In order to understand guns, we must first understand the second amendment. This amendment held dear by many Americans (seemingly more than the lives of their own children) allows individuals to own firearms as they please. I ask you now, to understand when it was written, and understand how it was written. The first ten amendments, also known as the Bill of Rights, were accepted by the states in the year of 1789. At the time, America was fresh out of a revolution and needed a way to ensure that its citizens would not be under siege by those under British rule. The second amendment states, "A well-regulated militia being necessary to the security of a free State, the right of the people to keep and bear arms shall not be infringed."

A well-regulated militia, everyone. A militia is defined as "a military force that is raised from the civil population to supplement a regular army in an emergency." Individuals can create a militia, but individuals themselves are not militias. The state of emergency the United States is currently under is that of gun violence.

Over the years, America has fallen in love with these firearms for the fear of losing control or dominance over our own property and those around us. If you're allowed to take someone else's life, no matter their size or strength compared to yours, I understand that you may feel a power unmatched by any. But it's that selfish thinking, accompanied by the lack of control, and in my opinion, concern from the U.S. government, that has placed us in the position that we are in today.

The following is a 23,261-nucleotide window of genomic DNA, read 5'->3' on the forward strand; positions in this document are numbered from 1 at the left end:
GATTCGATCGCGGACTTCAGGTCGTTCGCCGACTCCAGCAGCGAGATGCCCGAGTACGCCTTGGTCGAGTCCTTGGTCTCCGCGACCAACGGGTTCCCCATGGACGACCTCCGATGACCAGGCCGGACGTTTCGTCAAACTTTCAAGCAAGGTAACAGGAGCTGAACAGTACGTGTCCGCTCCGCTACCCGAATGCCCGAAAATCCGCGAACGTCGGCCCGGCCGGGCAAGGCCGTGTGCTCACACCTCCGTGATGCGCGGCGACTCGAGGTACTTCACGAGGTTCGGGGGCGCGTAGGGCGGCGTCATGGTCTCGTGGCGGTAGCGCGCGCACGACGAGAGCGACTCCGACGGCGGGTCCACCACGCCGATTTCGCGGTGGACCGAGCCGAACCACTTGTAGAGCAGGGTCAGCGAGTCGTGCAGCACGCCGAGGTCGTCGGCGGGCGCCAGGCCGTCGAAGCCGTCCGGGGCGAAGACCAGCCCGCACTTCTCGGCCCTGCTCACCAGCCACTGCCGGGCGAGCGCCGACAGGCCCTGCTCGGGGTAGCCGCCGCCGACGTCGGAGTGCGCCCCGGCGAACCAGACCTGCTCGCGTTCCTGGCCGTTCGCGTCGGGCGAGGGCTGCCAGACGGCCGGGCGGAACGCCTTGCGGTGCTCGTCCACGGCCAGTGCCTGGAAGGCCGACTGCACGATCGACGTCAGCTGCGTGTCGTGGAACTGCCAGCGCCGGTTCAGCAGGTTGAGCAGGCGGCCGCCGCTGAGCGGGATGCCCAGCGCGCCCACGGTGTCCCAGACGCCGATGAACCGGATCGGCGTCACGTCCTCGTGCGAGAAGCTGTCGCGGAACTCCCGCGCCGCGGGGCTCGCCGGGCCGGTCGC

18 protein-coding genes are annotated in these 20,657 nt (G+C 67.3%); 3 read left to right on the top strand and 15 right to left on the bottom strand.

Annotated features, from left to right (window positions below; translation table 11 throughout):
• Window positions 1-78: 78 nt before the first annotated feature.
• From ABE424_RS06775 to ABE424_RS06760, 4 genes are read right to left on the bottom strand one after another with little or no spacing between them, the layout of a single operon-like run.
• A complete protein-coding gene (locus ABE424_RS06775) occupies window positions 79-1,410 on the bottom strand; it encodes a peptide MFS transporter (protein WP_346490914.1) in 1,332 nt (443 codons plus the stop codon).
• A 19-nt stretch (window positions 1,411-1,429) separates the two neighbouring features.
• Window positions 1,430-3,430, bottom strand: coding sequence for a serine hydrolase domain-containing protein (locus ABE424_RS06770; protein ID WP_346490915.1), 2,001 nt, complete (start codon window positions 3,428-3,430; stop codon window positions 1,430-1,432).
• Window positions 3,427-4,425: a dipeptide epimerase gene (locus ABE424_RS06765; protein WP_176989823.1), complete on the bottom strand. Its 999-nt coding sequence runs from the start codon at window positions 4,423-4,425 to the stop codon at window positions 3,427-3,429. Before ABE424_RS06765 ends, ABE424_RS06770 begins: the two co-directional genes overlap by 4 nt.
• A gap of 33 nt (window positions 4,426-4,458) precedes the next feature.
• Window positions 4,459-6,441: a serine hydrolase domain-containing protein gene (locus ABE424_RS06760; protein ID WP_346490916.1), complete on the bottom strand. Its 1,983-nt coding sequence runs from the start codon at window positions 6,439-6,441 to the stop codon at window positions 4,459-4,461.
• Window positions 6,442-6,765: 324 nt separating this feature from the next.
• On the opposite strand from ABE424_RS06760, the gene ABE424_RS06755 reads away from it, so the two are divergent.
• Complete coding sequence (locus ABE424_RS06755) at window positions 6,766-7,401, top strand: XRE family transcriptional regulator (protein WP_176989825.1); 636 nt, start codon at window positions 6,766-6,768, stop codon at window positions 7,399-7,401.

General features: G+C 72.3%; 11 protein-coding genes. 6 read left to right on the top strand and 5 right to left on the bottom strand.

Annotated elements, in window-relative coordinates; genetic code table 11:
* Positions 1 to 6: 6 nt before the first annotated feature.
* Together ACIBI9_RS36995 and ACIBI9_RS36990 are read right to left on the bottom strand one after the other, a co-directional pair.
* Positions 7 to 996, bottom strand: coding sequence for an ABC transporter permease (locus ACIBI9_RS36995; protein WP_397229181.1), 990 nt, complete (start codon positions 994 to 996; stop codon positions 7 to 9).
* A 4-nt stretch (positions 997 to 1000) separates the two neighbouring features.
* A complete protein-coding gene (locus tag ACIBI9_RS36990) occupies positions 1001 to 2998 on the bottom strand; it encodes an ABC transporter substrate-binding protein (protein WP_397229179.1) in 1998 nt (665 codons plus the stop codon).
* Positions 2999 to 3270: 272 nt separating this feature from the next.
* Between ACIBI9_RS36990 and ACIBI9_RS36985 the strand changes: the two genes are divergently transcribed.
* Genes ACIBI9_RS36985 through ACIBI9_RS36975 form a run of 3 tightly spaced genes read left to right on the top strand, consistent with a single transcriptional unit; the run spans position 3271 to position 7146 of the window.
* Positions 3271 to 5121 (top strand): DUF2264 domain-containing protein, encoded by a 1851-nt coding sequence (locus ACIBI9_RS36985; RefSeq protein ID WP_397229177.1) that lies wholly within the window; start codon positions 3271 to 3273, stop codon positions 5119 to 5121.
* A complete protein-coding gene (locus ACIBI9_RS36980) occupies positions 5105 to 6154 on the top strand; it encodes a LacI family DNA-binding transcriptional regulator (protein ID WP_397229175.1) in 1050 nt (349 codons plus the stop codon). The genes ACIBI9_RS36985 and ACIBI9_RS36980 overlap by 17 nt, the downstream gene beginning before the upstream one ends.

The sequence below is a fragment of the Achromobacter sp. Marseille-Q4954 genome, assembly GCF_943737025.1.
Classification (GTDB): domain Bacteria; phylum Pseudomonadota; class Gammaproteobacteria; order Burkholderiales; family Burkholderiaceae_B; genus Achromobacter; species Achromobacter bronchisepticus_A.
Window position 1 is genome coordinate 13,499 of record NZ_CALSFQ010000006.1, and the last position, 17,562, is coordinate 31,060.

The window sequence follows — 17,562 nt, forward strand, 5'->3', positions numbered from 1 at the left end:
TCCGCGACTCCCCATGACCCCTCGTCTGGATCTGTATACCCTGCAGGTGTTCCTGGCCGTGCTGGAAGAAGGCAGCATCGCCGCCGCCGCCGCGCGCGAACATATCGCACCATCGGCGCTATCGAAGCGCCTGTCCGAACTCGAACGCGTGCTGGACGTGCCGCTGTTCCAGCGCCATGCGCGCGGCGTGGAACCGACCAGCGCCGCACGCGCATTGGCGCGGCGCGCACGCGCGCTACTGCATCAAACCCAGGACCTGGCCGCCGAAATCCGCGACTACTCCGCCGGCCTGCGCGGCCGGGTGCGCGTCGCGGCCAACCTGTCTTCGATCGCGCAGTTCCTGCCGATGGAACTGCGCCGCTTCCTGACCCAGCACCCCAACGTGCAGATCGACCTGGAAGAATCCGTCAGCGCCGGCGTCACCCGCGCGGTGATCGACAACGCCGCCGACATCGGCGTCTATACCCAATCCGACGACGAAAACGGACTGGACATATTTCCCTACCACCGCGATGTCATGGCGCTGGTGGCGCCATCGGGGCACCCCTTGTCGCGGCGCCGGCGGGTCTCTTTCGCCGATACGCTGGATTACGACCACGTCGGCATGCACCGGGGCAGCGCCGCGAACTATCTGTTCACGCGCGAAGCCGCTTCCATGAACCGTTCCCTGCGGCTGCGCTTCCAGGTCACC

Guns kill people.

Nikolas Cruz did not stab and injure 17 kids; he shot and murdered 17 kids.

My cousin and friend were not killed by knives, or by the physical hands of another; they were killed by guns.

Once you understand what guns can do to an individual, physically and psychologically, you begin to understand what the problem really is with these tools. We are not a generation of killers nor do we need to be a generation of those who fear being killed.

I should not have to watch the emergency exit in class because I fear anyone can unload a rifle magazine within seconds. No one should. My cousin should not be dead, my friend should not be dead, all the people killed wrongfully by police should not be dead, and every kid that has fallen victim to the bullet during a school shooting, should not be dead.

To those who feel the same way I do, I love you, I am here for you, and I thank you.

Cover Image Credit: Wikimedia Commons